If you suffer from anxiety, chances are that you are obsessed with X-cellence. It's astonishing how many of us anxious-types are perfectionists, so today, in the third of my blogs focusing on A.N.X.I.E.T.Y. where I take one of the letters as a start point, I'm going to look into how believing you have to be X-cellent at all times and anxiousness are linked.
Obviously, I'm not advocating losing all sense of ambition, but perfectionists tend to feel even minor imperfections will lead to catastrophe. Believe me, I know. I'm the woman who once cried because I got a 'B' for an essay. I was only 12 at the time, and it shows how far back my perfectionism goes. I even got annoyed I couldn't find a 'proper' word beginning with 'X' for this blog, then I reminded myself I couldn't rewrite the English language single-handed!
Being obsessed with X-cellence makes it scary to make mistakes, so we become fixated on checking, improving, agonising over small details. Striving for perfection is exhausting and unrealistic, and means we're constantly setting ourselves up for failure. Then, when after spending time and effort on something, we don't achieve an A*, we criticize ourselves, which can make us feel depressed, frustrated, angry and – yes, you've guessed it – anxious.
Perfectionism is an example of what's often called distorted thinking; when you think about it, no one can achieve A* for everything. Even the greats have off days. Nadal doesn't win every tennis match. Clooney doesn't get an Oscar for every film. I'd wager even the Queen has days when her smiling and waving is half-hearted – there are plenty of photos when she looks grumpy!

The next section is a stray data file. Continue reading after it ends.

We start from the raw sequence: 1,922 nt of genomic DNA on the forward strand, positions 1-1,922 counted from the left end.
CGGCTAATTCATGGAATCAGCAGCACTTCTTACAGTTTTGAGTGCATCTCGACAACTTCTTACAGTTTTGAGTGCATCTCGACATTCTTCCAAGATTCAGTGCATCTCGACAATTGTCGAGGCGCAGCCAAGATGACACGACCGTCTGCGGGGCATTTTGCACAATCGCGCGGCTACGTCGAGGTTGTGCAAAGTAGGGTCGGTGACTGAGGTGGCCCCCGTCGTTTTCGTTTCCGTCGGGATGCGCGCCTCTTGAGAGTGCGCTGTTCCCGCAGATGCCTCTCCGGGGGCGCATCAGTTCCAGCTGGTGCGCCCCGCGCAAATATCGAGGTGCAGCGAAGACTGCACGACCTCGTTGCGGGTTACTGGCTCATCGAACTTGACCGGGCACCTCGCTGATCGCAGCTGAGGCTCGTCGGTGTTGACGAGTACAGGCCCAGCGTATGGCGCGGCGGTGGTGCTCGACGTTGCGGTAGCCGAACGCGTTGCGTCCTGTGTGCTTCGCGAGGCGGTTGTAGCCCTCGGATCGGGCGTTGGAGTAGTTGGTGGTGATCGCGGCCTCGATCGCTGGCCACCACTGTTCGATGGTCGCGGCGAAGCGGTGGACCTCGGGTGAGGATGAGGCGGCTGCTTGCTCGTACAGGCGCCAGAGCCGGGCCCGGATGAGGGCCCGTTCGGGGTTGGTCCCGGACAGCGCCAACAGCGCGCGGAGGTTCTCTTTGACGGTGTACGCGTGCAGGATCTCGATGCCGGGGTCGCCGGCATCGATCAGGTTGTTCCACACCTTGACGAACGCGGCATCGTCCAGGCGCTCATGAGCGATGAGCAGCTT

So if even the greats have off-day, you might like to ask yourself what's wrong with you taking a few miss-steps? Being average sometimes? Because recently I've realized: I don't need to be perfect to be a success – and nor do you.
To ease the anxiety that can result from perfectionism, the trick is to learn to let ourselves off the hook. But changing old ways of doing things is hard, and feeling a failure is a very strong emotion, so I suggest you start small. Today, for instance, you could:
• Get to an appointment 15 minutes late
• Leave your house or flat a little messy
• Send a letter or e-mail that includes a few mistakes
• Dine in a new restaurant without first researching how good it is
Afterwards, make sure to reward yourself to mark your achievement – or perhaps I should say lack of it! And if you'd like to share how it went, why not comment on the blog? There's no need to be perfect there.
A Moodscope member.
Every day during Mental Health Awareness Week, Moodscope are giving away a signed copy of Sarah Rayner’s new novel, Another Night, Another Day, which is currently available exclusively at Waterstones. Its focus is mental health, but it’s also a real page-turner about people and their imperfections. It’s a story that may resonate with Moodscopers and today is another chance to win. Just email firstname.lastname@example.org with 'Giveaway' as the subject and we'll pick one person each day to receive a free signed copy.
The Moodscope Team.
Login or Sign Up to Comment and Read Comments